Inter Alia: Authority, an Anniversary, and Book Reviewing

March 30, 2008 | 1 book mentioned 4 3 min read

In Infinite Jest, David Foster Wallace imagines a fungus that grows on another fungus; a nuclear reaction fueled by the byproducts of nuclear reactions; and movies whose audiences watch an audience watching them. For this kind of derivative process, he invokes the adjective annular, which the O.E.D. defines as “ringlike” or circular, but which presumably shares some roots with “annul” – to make into nothing. Last week, reading John Freeman’s strange piece in the online Guardian (via TEV), I felt I was in the presence of annular writing: writing about writing about writing. I wade into yet another consideration of the state of book reviewing, then, at the risk of saying nothing about nothing. Nonetheless, I’m going to take this opportunity to advance a couple of propositions I’ve been thinking about lately.

The first is that talk in certain quarters about crises in book reviewing, newspaper journalism, online recommendation systems, and so forth is really an extension of a conversation that’s been going on for at least decades now: one about a more general crisis of authority. Ever since the wheels of modernity set to work on the fixed stars by which we navigate our culture, we’ve been trying to figure out what to look to instead. Technology is only just catching up with us.

Those attached to tradition have always tended to look at the democratization of information warily. For example, I learned in this week’s New Yorker about Walter Lippmann, whose 1922 book Public Opinion argued that the average American “lives in a world which he cannot see, does not understand and is unable to direct.” According to Eric Alterman, Lippmann proposed that crucial decisions about that world be made by

“intelligence bureaus,” which would be given access to all the information they needed to judge the government’s actions without concerning themselves with democratic preferences or public debate.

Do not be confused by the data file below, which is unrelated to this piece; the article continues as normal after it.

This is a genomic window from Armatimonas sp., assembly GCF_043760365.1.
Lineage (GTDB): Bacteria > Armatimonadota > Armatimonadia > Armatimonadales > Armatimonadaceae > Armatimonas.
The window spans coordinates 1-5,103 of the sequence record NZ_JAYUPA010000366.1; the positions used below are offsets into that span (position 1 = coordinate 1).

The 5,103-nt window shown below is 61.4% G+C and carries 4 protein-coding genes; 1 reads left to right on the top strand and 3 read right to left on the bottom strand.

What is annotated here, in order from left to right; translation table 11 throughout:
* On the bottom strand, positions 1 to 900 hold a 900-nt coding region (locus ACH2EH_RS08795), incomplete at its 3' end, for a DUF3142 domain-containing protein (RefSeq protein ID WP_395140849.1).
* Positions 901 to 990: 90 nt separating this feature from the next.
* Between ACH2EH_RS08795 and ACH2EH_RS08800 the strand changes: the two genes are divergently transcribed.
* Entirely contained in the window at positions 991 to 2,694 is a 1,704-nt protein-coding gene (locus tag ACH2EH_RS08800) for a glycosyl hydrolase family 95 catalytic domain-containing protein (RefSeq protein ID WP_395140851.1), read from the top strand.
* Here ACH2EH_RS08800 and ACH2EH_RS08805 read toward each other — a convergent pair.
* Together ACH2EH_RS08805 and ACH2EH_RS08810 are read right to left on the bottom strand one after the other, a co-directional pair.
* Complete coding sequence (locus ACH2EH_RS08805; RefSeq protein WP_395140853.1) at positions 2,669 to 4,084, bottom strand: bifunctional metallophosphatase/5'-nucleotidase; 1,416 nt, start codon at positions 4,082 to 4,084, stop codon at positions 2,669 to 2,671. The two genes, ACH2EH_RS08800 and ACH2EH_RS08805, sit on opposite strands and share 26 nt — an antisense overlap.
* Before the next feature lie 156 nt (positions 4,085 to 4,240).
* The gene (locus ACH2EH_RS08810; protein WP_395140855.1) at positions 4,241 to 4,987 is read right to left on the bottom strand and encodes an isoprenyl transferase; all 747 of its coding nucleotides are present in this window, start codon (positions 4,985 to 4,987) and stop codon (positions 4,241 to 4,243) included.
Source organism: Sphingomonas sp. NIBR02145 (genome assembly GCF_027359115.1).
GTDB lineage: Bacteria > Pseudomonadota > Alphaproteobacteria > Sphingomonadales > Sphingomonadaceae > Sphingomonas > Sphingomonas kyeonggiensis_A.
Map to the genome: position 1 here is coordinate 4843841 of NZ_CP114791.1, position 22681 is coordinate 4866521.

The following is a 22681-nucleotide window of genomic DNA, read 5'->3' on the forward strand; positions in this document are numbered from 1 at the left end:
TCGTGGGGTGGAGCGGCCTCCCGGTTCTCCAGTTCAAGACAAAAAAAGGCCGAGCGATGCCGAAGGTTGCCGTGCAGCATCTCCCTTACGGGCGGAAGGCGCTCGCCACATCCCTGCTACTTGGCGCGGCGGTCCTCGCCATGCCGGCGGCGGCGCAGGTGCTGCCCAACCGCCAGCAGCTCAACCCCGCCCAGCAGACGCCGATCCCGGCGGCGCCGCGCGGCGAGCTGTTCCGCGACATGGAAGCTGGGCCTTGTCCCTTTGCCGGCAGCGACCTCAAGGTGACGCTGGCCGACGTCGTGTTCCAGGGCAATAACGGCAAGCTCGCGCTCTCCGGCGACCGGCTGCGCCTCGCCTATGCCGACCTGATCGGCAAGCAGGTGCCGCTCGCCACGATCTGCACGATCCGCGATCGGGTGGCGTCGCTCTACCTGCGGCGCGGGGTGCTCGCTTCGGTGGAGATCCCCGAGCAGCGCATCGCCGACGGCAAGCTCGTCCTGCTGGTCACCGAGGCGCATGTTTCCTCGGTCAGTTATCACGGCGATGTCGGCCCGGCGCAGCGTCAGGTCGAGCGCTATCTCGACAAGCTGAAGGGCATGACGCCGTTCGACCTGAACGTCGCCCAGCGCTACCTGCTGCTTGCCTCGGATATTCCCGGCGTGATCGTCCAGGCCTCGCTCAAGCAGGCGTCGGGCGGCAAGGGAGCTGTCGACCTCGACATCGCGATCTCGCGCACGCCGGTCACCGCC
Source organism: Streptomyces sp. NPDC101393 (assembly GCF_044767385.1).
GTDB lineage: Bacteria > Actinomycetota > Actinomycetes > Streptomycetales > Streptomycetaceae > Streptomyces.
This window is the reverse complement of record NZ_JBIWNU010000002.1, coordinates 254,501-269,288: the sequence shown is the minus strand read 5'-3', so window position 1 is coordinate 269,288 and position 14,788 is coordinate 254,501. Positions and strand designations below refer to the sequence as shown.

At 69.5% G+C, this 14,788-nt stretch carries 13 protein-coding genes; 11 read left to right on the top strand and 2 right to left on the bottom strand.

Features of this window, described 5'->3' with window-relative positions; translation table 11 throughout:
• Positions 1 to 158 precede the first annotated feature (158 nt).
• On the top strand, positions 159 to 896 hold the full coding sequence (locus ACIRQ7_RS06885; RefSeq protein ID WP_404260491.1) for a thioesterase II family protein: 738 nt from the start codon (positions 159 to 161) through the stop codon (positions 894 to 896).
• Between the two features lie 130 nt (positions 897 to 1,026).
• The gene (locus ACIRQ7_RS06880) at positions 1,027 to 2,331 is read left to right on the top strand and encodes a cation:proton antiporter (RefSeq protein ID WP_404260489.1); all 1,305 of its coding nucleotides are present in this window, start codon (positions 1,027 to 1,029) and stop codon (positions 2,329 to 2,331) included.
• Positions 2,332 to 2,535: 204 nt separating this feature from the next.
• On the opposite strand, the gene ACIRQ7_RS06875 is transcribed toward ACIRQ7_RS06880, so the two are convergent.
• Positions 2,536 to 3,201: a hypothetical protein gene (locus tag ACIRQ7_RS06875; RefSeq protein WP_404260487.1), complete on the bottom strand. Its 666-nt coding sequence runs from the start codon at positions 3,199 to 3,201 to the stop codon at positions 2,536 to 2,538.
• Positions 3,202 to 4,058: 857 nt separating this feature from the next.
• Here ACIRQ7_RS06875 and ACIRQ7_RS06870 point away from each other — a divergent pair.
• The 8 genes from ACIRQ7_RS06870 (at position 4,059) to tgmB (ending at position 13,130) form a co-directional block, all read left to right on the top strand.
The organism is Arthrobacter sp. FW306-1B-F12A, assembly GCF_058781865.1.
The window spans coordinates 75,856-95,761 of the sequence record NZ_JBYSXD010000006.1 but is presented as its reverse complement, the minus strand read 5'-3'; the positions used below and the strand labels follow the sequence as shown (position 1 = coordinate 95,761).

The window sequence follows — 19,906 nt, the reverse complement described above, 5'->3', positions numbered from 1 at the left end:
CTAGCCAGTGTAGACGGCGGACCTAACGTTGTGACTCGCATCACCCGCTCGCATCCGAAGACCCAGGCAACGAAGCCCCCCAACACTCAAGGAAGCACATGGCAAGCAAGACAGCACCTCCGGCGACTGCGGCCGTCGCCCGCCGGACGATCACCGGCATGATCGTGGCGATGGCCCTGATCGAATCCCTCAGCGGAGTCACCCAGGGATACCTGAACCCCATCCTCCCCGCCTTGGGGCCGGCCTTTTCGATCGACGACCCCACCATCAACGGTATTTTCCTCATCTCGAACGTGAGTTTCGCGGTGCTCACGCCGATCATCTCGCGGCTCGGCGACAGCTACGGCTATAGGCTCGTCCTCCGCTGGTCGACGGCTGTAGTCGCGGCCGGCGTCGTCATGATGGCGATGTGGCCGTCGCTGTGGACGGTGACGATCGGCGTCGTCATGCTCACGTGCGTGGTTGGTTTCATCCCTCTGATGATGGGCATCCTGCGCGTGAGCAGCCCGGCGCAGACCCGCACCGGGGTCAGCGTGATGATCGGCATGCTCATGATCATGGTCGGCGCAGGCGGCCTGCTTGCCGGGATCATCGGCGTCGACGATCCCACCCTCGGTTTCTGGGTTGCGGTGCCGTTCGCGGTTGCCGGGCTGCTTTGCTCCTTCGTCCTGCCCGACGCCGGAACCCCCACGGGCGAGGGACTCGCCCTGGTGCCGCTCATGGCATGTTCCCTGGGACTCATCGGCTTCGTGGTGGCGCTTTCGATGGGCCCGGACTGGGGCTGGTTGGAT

This sounds like a nightmare, elitism reduced ad absurdam. Yet the assumption that the dispersal of the authority once held by, say, Edmund Wilson and The New York Times must, ipso facto, produce smarter decision-making doesn’t hold water either. The information superhighway may lead to enlightenment, but it offers exit-ramps to every conceivable variety of cant.

For a while now, I’ve had the nagging feeling that there’s a third way we’ve been neglecting, some kind of solution to the crisis of authority. And then, in the Alterman article, I found another reason to love John Dewey. To wit:

Dewey did not dispute Lippmann’s contention regarding… the public’s vulnerability to manipulation. [But] the foundation of democracy to Dewey was less information than conversation. Members of a democratic society needed to cultivate what the journalism scholar James W. Carey, in describing the debate, called “certain vital habits” of democracy – the ability to discuss, deliberate on, and debate various perspectives in a manner that would move it toward consensus.

This, I think, is why book reviews play a vital, if circumscribed, role in any democracy. I’d also like to think (not coincidentally) that this is the project that we – you and I – are engaged in here at The Millions. Five years into a conversation Max started, I’m consistently impressed by the civility, acuity, and enthusiasm of those who comment on the site (as I invite you to do below). Which leads me to my second proposition: the problem with pre-modern notions of authority has always been that they’re non-consensual. For all its failings, the web is one arena where authority is earned instead of inherited. And so, on the occasion of our fifth anniversary, I’d like to thank you for granting authority, in whatever measure, to us.

is the author of City on Fire and A Field Guide to the North American Family. In 2017, he was named one of Granta's Best Young American Novelists.


  1. I agree, except for your point about "the web is one arena where authority is earned instead of inherited." Authority, true authority– at least among literary matters– is always earned in some sense. Edmund Wilson and The New York Times may speak with authority, but they weren't and aren't the only voices speaking on such matters. Wilson, and other great critics of his time, had to compete for authority by showing through their writing that they were a voice that ought to be listened to, something that the internet allows us to do en masse. The greatest change between now and then (from the perspective of someone who's always lived with the internet) is that the voices have gotten smaller.

  2. That's a great point, Michael. My distinction was a bit facile; perhaps there's a better one to be made between singular voices like Wilson's and those (let's say, setting aside our time frame, Judith Miller's) benefiting from an imprimateur burnished over time. In this case, maybe the point is that reputations are made and shattered faster in a digital age. By "smaller" voices, do you mean smaller in terms of their audience, or smaller in terms of their moral and aesthetic ambition? It's the latter, I think, that presents a real challenge nowadays. The temptation (again brought on by speed) to shoot from the hip at every ephemeral skeet that comes through the RSS feed is hard to resist.

Add Your Comment:

Your email address will not be published. Required fields are marked *

This site uses Akismet to reduce spam. Learn how your comment data is processed.